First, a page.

Popular protein shake has unhealthy levels of lead, a new lawsuit claims

BellRing Brands is accused in a new lawsuit of failing to monitor lead levels in its Premier Protein health shakes and exposing consumers to potentially dangerous levels of the contaminant, which is linked to cancer and birth defects.

Three users of healthy smoothies are suing BellRing (ticker: BRBR), a spin-off of food conglomerate Post Holdings, and its subsidiary Premier Nutrition Co. over what they claim was a misrepresentation of the healthiness of the products due to levels of lead found in beverages through independent laboratory testing. The lawsuit was filed on Wednesday by San Diego-based law firm Fitzgerald Joseph in the United States District Court for the Northern District of California.

The potential class action lawsuit, which upholds false advertising, unjust enrichment and other claims, seeks unspecified damages.

BellRing and Premier knew or should have known that they owed consumers a duty of care to properly test Premier Protein products, the attorneys wrote in the complaint. If they had, they would have known that Premier Protein products contain significant levels of lead.

The attorneys also filed a notice of the charges with the California Attorney General’s office, a precursor to a lawsuit under the state’s Toxic Chemicals Act, known as Proposition 65.

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BellRing did not immediately respond to messages left before business hours on Thursday.

The lab tests cited in the lawsuit were funded by an investor who took a short position in BellRing stock after reviewing the results of those tests, according to the investor, who asked not to be identified. The source and funding of the findings were not mentioned in the Proposition 65 lawsuit or notice.

BellRing was spun off from Post into a separate publicly traded company in 2019. Its shares closed Wednesday at $35.77, down about 6% from last week’s all-time high. There was little change in pre-market trading on Thursday morning.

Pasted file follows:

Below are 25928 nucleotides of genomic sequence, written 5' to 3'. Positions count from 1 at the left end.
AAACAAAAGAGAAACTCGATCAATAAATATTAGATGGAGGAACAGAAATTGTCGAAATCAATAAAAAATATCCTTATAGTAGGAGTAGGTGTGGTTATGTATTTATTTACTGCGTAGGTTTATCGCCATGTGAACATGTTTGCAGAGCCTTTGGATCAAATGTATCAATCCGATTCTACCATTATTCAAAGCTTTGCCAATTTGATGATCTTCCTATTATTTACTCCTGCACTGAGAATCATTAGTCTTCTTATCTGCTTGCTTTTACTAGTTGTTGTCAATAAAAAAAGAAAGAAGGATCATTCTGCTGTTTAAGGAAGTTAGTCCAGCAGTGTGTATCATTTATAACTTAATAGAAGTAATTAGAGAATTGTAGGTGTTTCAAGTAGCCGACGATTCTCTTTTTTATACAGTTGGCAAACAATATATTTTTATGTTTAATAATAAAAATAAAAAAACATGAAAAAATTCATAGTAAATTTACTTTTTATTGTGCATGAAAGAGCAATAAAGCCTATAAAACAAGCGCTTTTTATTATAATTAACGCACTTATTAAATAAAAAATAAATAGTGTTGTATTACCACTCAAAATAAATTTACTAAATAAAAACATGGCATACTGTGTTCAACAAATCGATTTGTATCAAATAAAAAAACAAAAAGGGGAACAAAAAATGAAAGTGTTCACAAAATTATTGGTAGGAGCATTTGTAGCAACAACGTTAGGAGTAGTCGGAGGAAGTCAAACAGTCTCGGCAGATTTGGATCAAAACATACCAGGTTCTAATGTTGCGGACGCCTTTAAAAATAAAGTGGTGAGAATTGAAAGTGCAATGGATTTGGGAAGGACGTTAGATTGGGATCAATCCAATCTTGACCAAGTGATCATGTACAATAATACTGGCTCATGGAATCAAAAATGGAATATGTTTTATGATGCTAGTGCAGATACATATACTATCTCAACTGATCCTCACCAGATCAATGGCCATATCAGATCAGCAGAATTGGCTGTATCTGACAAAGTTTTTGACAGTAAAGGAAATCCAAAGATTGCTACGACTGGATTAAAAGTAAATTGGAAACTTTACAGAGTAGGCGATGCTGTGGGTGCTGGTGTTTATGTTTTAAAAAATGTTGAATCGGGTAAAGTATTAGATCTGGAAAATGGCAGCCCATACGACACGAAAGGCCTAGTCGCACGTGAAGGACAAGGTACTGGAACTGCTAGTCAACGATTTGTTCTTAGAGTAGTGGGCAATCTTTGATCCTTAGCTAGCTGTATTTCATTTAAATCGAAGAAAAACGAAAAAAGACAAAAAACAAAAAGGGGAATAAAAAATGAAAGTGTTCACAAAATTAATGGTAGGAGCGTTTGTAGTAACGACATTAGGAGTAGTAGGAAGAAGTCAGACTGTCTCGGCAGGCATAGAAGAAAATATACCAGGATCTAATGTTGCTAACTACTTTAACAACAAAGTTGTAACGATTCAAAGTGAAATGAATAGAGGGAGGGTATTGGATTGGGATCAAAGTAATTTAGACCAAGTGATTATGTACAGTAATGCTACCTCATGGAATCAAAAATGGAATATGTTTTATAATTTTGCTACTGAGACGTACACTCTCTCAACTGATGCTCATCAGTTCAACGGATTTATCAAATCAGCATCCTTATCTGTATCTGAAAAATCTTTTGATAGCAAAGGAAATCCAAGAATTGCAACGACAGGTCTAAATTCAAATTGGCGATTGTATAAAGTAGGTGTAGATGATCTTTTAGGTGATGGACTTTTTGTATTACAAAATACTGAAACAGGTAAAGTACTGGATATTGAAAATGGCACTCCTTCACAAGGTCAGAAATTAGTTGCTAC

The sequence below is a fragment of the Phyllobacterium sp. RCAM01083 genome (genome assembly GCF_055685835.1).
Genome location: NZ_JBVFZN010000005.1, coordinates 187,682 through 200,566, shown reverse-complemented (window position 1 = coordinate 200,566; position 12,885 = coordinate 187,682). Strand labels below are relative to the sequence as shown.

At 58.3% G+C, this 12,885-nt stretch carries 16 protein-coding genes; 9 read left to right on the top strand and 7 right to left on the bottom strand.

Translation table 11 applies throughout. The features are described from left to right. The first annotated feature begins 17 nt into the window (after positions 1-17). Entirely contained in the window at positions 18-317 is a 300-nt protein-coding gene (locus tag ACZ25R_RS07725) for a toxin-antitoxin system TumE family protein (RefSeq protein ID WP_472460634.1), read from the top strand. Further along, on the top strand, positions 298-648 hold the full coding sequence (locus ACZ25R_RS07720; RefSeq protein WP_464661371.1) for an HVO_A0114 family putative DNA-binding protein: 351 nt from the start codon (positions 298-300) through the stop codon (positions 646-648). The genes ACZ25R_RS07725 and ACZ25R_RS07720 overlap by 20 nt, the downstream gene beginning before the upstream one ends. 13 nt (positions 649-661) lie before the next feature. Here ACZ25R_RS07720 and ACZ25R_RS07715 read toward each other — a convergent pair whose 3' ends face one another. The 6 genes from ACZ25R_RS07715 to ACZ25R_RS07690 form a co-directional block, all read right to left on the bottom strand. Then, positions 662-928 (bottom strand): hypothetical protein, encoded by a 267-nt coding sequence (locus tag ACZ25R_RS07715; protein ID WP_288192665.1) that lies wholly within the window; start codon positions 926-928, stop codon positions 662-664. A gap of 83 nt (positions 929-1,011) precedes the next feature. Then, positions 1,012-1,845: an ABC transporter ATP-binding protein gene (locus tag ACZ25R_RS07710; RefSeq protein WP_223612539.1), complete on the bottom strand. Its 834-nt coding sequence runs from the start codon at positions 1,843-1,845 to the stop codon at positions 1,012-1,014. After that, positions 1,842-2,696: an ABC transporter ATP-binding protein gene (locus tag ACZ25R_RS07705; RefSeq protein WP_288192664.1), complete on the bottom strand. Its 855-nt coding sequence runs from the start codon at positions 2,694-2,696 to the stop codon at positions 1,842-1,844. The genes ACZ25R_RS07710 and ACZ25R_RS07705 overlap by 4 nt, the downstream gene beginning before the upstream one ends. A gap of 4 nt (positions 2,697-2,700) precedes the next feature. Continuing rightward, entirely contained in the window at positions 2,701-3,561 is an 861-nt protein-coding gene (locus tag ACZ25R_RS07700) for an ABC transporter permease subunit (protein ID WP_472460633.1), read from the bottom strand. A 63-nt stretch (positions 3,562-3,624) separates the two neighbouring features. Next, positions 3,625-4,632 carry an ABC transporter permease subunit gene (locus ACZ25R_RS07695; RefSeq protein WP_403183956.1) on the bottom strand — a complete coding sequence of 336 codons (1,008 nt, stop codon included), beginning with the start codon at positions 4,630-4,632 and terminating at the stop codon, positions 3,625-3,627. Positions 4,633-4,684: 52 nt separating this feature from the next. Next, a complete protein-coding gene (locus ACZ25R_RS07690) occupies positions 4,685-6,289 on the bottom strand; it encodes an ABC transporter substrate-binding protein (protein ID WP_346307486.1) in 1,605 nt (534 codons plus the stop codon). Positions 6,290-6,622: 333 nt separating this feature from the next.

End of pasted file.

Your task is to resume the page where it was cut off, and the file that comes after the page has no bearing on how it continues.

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All 13 analysts covering the company have Buy or Overweight ratings on the stock, according to FactSet, with an average price target of $42.60.

While the BellRings brands also include Dymatize bodybuilding powder drink and PowerBar energy snacks, Premier protein shakes are its dominant product, accounting for 81% of net sales for the year ended September 30, 2022.

In 2019, months before the BellRings spinoff, Premier accepted a $9 million settlement in a class action lawsuit that it overstated the amount of protein in its shakes and bars.

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BellRing was also ordered to pay New York customers $12.9 million of its Joint Juice product in 2022 after a jury found it made false and misleading comments in its marketing of the supplemental drink. That ruling is being appealed as part of a larger litigation involving additional plaintiffs in other states.

A number of Premier Protein shakes were also recalled last year along with dozens of products from several manufacturers, including Oatley and Organic Valley, due to potential microbial contamination.

In the lawsuit filed Wednesday, the attorneys cite lab results showing lead levels in individual servings of six different Premier Protein shakes and powders exceed guidelines that would require special notification requirements in California, where two of the plaintiffs reside.

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California Proposition 65 establishes 0.5 micrograms of lead as the maximum allowable daily dosage of the substance to avoid the risk of birth defects. Products with more than that dose must carry a warning label.

The chocolate, vanilla, caramel and latte milkshakes tested by two separate, unidentified labs showed lead levels as low as 1.39 micrograms, according to the complaint. The vanilla and chocolate protein powders contained 0.53 micrograms and 0.67 micrograms per serving.

Contaminants like lead can enter foods if they’re present in the environment where their ingredients are grown, either naturally or through past pollution, according to the U.S. Food and Drug Administration.

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The lawsuit also cited passages from the Premiers website that the lawyers encourage users to consume the shakes multiple times a day, which the lawyers said would further increase daily doses of lead.

Other passages on the website have suggested that consumers use the smoothies as an ingredient in recipes or serve them to children, such as for an after-school snack or in cereal.

Four-year-olds can reap the benefits of protein shakes to supplement their normal diet, reads a passage from the website. What child can say no to a chocolate milkshake?!

The plaintiffs say in the lawsuit that they purchased Premier shakes believing they were healthy and nutritious, and that they were harmed by the company’s alleged failure to inform them that the products were in fact potentially harmful to their health.

The plaintiffs were looking for healthy and nutritious options and believed that’s what they were getting, the lawyers wrote. The plaintiffs allegedly avoided any Premier Protein product they knew contained dangerous levels of toxic heavy metals.

Email Jacob Adelman at jacob.adelman@barrons.com

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